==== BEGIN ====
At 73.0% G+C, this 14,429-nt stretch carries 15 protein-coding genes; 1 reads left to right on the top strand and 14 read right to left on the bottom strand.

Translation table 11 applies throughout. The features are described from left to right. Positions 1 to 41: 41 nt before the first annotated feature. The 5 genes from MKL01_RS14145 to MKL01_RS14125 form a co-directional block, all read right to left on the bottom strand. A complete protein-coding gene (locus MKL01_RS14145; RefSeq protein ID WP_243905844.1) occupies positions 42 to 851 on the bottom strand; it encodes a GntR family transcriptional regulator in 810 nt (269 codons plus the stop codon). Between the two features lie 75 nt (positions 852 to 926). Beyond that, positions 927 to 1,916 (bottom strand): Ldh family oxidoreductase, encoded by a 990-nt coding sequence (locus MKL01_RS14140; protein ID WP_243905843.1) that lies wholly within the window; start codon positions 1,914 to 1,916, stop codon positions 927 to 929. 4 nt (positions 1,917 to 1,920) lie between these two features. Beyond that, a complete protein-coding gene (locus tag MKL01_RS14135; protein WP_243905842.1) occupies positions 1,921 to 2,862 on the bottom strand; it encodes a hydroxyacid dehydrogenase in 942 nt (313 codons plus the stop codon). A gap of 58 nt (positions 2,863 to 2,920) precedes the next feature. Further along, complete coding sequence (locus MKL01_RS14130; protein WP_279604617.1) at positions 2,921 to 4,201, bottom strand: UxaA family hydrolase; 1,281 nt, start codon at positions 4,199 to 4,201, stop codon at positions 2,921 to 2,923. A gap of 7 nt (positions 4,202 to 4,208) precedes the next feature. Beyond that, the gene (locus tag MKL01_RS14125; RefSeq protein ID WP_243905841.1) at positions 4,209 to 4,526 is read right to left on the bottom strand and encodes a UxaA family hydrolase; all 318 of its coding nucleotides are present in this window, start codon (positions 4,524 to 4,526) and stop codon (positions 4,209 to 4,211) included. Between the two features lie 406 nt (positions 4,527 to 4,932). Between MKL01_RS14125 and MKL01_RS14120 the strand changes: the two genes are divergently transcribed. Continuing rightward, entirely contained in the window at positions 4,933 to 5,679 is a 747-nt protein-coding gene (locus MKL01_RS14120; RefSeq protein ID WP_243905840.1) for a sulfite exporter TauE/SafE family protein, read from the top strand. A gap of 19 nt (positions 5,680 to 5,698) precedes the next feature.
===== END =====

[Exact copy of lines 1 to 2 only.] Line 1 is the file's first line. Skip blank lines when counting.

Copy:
At 73.0% G+C, this 14,429-nt stretch carries 15 protein-coding genes; 1 reads left to right on the top strand and 14 read right to left on the bottom strand.

Translation table 11 applies throughout. The features are described from left to right. Positions 1 to 41: 41 nt before the first annotated feature. The 5 genes from MKL01_RS14145 to MKL01_RS14125 form a co-directional block, all read right to left on the bottom strand. A complete protein-coding gene (locus MKL01_RS14145; RefSeq protein ID WP_243905844.1) occupies positions 42 to 851 on the bottom strand; it encodes a GntR family transcriptional regulator in 810 nt (269 codons plus the stop codon). Between the two features lie 75 nt (positions 852 to 926). Beyond that, positions 927 to 1,916 (bottom strand): Ldh family oxidoreductase, encoded by a 990-nt coding sequence (locus MKL01_RS14140; protein ID WP_243905843.1) that lies wholly within the window; start codon positions 1,914 to 1,916, stop codon positions 927 to 929. 4 nt (positions 1,917 to 1,920) lie between these two features. Beyond that, a complete protein-coding gene (locus tag MKL01_RS14135; protein WP_243905842.1) occupies positions 1,921 to 2,862 on the bottom strand; it encodes a hydroxyacid dehydrogenase in 942 nt (313 codons plus the stop codon). A gap of 58 nt (positions 2,863 to 2,920) precedes the next feature. Further along, complete coding sequence (locus MKL01_RS14130; protein WP_279604617.1) at positions 2,921 to 4,201, bottom strand: UxaA family hydrolase; 1,281 nt, start codon at positions 4,199 to 4,201, stop codon at positions 2,921 to 2,923. A gap of 7 nt (positions 4,202 to 4,208) precedes the next feature. Beyond that, the gene (locus tag MKL01_RS14125; RefSeq protein ID WP_243905841.1) at positions 4,209 to 4,526 is read right to left on the bottom strand and encodes a UxaA family hydrolase; all 318 of its coding nucleotides are present in this window, start codon (positions 4,524 to 4,526) and stop codon (positions 4,209 to 4,211) included. Between the two features lie 406 nt (positions 4,527 to 4,932). Between MKL01_RS14125 and MKL01_RS14120 the strand changes: the two genes are divergently transcribed. Continuing rightward, entirely contained in the window at positions 4,933 to 5,679 is a 747-nt protein-coding gene (locus MKL01_RS14120; RefSeq protein ID WP_243905840.1) for a sulfite exporter TauE/SafE family protein, read from the top strand. A gap of 19 nt (positions 5,680 to 5,698) precedes the next feature.